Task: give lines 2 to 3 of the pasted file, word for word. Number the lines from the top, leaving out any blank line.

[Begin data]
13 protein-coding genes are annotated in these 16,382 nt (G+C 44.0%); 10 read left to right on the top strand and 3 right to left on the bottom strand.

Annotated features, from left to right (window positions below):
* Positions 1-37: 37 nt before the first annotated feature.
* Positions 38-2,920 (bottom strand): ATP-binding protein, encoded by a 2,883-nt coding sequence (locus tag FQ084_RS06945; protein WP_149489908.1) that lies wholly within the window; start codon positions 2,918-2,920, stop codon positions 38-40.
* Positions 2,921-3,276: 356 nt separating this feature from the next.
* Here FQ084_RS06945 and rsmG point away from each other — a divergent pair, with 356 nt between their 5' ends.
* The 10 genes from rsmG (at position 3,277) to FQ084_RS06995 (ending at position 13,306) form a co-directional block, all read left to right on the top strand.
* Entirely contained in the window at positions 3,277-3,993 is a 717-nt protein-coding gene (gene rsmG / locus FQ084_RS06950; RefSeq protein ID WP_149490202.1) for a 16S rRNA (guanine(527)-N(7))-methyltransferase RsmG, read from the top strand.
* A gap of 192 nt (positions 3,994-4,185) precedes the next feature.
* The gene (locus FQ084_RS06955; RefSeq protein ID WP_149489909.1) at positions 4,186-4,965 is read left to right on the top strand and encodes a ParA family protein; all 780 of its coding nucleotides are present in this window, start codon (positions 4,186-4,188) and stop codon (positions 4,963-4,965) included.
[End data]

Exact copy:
Annotated features, from left to right (window positions below):
* Positions 1-37: 37 nt before the first annotated feature.